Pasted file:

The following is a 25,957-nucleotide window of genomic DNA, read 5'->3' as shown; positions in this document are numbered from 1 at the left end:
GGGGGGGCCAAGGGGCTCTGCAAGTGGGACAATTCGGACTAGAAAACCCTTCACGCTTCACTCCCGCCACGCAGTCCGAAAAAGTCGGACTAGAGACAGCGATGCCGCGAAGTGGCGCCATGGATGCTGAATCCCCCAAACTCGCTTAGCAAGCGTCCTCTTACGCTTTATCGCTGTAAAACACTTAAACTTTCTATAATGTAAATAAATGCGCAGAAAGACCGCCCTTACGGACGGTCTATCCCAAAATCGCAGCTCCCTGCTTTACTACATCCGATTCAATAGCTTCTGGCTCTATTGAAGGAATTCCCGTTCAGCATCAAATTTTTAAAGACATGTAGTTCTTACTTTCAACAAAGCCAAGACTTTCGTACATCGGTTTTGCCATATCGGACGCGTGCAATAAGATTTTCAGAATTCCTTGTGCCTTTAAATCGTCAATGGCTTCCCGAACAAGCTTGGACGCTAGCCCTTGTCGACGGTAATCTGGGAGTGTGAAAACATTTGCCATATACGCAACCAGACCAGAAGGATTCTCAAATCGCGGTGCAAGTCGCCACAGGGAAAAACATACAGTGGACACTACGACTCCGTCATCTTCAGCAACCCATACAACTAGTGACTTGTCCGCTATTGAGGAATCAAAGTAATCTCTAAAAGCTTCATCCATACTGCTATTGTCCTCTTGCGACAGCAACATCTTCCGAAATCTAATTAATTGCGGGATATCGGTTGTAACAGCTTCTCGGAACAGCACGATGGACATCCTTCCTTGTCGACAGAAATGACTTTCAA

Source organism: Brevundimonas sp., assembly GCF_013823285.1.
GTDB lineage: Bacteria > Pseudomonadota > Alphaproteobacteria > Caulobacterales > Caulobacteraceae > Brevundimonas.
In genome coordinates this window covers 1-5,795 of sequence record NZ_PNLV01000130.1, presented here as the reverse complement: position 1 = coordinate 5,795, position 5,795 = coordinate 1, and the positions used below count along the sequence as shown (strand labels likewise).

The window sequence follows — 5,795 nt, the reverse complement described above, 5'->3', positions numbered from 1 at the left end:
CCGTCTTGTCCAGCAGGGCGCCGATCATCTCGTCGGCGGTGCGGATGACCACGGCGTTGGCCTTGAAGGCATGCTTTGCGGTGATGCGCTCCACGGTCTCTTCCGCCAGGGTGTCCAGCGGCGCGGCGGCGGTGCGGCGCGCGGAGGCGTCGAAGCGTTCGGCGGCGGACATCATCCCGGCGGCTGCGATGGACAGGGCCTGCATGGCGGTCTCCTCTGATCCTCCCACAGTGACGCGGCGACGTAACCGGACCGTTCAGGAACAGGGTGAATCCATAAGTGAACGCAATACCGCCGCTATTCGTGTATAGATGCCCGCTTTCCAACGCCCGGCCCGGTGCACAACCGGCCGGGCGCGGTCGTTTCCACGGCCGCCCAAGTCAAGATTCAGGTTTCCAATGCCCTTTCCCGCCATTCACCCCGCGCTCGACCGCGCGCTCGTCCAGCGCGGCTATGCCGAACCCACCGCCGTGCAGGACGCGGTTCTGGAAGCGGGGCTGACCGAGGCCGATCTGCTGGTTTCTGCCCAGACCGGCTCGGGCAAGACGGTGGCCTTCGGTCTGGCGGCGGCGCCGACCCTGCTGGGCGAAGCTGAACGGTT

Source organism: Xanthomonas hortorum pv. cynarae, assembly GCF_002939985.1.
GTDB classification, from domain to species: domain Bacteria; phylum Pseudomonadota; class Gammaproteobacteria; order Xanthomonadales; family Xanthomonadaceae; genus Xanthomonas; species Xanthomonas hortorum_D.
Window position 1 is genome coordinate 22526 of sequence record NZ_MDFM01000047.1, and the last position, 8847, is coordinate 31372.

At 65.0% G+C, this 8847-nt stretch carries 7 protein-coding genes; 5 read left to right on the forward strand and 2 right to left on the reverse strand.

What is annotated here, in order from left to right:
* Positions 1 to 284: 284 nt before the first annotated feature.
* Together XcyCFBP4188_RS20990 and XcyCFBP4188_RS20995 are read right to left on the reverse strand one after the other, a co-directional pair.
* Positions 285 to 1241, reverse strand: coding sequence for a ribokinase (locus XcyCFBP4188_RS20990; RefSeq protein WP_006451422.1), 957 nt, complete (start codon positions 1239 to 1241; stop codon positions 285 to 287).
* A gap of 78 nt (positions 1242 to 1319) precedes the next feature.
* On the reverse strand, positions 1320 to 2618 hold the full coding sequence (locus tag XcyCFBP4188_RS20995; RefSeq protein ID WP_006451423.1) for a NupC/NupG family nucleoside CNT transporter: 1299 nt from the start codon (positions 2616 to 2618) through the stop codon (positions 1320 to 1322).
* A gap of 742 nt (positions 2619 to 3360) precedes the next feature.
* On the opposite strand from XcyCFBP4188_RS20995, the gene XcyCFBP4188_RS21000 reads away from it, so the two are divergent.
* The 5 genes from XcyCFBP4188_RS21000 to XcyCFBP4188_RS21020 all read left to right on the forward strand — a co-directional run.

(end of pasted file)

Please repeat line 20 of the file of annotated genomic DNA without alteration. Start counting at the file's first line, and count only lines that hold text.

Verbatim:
* The 5 genes from XcyCFBP4188_RS21000 to XcyCFBP4188_RS21020 all read left to right on the forward strand — a co-directional run.